Mukherjee Says `Abnormally' High Interest Rates Will Hurt India's Growth

India’s economic growth may slow if interest rates are increased too fast, Finance Minister Pranab Mukherjee said, supporting the central bank’s strategy to boost borrowing costs in a “calibrated” way to cool inflation.

“If interest rates are hiked abnormally, naturally, there will be no investment, there will be no growth, there will be no job creation,” Mukherjee said in a debate on inflation in the lower house of Parliament in New Delhi today. “If I compromise my economic growth, I can surely control inflation.”

Mukherjee’s comments came after opposition parties stalled proceedings in Parliament and stepped up criticism of Prime Minister Manmohan Singh for rising prices. At least one central banker said that the Reserve Bank of India needs “more aggressive” monetary policy tightening, two days after Governor Duvvuri Subbarao raised rates for the fourth time since March.

“We expect the Reserve Bank to continue with its measured increase in policy rates to balance growth and inflation objectives,” said Sonal Varma, a Mumbai-based economist at Nomura Holdings Inc. She expects the RBI to increase its repurchase rate by half a percentage point by the end of March.

The bank on July 27 raised the reverse repurchase rate to 4.5 percent from 4 percent and the repurchase rate to 5.75 percent from 5.5 percent, saying it has “calibrated” stimulus exit to India’s “specific growth-inflation dynamics.”

Stocks, Bonds

The yield on the 10-year government bond climbed 3 basis points to 7.84 percent at the 5 p.m. close in Mumbai, the Bombay Stock Exchange’s Sensitive Index rose 0.6 percent while the rupee was little changed at 46.16 against the dollar.

Consumer prices paid by industrial and farm workers in India are running close to 14 percent, government data show. That’s the most after Venezuela’s 32 percent inflation rate, according to Bloomberg data compiled from 82 countries.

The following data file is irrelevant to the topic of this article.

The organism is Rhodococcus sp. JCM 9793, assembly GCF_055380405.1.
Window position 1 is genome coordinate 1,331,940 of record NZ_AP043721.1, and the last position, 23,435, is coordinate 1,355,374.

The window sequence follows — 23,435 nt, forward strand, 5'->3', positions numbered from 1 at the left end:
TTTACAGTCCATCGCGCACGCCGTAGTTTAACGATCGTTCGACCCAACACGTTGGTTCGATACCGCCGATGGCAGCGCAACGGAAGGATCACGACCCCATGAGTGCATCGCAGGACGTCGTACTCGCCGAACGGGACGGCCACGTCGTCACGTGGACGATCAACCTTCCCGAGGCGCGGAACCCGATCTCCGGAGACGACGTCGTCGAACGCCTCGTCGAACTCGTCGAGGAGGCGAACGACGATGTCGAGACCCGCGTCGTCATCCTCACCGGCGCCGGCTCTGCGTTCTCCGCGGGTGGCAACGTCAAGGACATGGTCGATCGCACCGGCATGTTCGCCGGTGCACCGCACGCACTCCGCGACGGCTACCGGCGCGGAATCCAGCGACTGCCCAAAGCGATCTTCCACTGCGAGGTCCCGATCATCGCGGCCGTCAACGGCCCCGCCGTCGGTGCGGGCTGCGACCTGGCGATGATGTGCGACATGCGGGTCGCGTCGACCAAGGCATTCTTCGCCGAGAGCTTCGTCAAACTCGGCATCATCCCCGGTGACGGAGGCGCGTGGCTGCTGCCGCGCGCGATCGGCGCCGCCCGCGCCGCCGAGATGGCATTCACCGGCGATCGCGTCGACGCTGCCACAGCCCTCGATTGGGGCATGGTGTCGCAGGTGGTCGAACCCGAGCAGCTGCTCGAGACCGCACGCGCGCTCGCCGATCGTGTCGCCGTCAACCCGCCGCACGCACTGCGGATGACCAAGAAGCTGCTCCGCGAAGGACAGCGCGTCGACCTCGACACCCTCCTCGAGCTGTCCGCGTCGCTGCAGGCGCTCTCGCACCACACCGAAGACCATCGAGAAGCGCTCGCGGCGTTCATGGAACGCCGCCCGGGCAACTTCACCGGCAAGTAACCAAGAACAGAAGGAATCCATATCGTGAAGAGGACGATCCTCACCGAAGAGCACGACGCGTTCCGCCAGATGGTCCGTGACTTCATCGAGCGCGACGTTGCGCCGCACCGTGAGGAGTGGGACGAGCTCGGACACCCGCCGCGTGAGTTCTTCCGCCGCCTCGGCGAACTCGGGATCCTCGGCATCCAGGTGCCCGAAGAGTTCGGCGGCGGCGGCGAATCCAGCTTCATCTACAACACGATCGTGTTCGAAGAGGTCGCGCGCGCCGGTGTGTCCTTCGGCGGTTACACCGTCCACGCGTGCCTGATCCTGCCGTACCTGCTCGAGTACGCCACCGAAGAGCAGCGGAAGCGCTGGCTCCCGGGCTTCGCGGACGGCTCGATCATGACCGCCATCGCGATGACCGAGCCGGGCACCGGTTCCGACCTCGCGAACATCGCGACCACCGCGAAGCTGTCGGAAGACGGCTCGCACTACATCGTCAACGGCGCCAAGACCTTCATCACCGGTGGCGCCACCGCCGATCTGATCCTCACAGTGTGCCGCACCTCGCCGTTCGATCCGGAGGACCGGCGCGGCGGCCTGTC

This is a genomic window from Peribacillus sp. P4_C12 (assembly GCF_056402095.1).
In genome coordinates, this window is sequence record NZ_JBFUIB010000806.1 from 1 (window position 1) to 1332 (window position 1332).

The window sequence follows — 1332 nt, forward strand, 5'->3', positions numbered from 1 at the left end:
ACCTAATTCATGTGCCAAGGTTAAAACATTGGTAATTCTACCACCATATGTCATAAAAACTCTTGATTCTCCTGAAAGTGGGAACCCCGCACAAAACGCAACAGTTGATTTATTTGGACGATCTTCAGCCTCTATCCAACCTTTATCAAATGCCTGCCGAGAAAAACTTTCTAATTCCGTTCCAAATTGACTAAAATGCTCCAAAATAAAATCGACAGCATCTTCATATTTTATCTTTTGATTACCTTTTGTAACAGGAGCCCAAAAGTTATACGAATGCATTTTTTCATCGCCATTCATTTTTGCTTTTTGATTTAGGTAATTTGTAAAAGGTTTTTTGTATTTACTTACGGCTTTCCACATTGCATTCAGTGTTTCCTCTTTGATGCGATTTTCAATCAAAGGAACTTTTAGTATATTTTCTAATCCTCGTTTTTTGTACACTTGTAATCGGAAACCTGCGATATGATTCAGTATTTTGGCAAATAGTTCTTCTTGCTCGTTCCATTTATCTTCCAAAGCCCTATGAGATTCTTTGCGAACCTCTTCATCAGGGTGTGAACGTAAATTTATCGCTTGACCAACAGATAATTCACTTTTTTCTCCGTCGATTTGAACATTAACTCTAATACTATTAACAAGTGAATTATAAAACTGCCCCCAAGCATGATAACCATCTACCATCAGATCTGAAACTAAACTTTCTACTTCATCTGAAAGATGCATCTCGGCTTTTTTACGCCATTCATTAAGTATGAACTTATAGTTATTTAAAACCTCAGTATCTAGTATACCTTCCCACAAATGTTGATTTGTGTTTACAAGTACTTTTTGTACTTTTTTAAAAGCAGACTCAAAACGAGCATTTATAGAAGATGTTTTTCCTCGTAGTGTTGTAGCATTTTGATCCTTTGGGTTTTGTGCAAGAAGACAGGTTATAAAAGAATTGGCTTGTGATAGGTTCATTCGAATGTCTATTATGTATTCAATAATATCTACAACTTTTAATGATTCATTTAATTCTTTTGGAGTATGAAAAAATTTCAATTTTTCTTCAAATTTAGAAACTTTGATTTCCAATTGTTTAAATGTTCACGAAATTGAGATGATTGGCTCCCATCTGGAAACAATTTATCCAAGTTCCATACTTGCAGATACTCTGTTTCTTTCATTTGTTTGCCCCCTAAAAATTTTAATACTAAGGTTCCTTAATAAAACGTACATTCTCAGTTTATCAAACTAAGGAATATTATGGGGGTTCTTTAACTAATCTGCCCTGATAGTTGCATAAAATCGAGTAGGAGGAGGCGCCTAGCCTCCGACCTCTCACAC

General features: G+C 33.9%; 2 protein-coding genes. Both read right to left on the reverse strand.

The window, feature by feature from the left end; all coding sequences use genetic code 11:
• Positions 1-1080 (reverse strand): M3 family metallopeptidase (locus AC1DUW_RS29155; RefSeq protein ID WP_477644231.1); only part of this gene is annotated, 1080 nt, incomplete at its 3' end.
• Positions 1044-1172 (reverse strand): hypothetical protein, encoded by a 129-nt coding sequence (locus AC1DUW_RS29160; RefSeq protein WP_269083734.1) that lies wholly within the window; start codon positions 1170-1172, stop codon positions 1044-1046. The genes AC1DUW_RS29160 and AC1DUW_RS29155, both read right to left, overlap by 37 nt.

As India battles to slow inflation, the Reserve Bank today stripped powers of a deputy governor who indicated the bank would raise rates days before an unscheduled July 2 move.

K.C. Chakrabarty lost control over the departments of rural planning, credit and payments and settlement. He said June 28 that the central bank would raise rates anytime.

The Economic Times said today Chakrabarty has been divested of his portfolios after saying July 29 that monetary policy tightening should be more aggressive.

Chakrabarty told Bloomberg News he hasn’t given any comment “in public,” and added that he may have a different view in private.

‘Routine’ Affair

RBI spokeswoman Alpana Killawala said the portfolio reshuffle is a “routine” affair. “We do this kind of shuffle on a need basis,” Killawala said in an interview from Mumbai.

As part of a strategy to counter inflation, the central bank plans to release monetary-policy statements every six weeks instead of once a quarter, according to the July 27 release. The next announcement will be on Sept. 16.

Inflation in India may accelerate by about a percentage point, the finance ministry estimated, after Prime Minister Singh on June 25 allowed state-run refiners including Indian Oil Corp. to raise prices of gasoline and diesel to cut fuel subsidies and narrow the budget deficit from a 16-year high.

“Mukherjee has improved his budget at the cost of dismantling the common man’s budget,” said Sushma Swaraj, leader of the opposition in the lower house of Parliament. “The government’s anti-people policy has put everyone, from common man to small businesses under extreme stress.”

Monsoon Rains

Mukherjee said inflation is likely to slow as sufficient monsoon rains, the main source of irrigation in India, boosts farm production this year.

Inflation started picking up after a drought last year created food shortages. It accelerated as consumer demand strengthened for manufactured goods and services.

India received more rainfall last month than forecast by the weather office, aiding sowing of sugar cane, rice and lentils. Rains in July, the wettest month of the June-September monsoon season, were 102.5 percent of the 50-year average of 292.4 millimeters, D. Sivananda Pai, a director at the India Meteorological Department, said this week from Pune, India.

To contact the reporter on this story: Kartik Goyal in New Delhi at kgoyal@bloomberg.net

Press spacebar to pause and continue. Press esc to stop.

Bloomberg reserves the right to remove comments but is under no obligation to do so, or to explain individual moderation decisions.

Please enable JavaScript to view the comments powered by Disqus.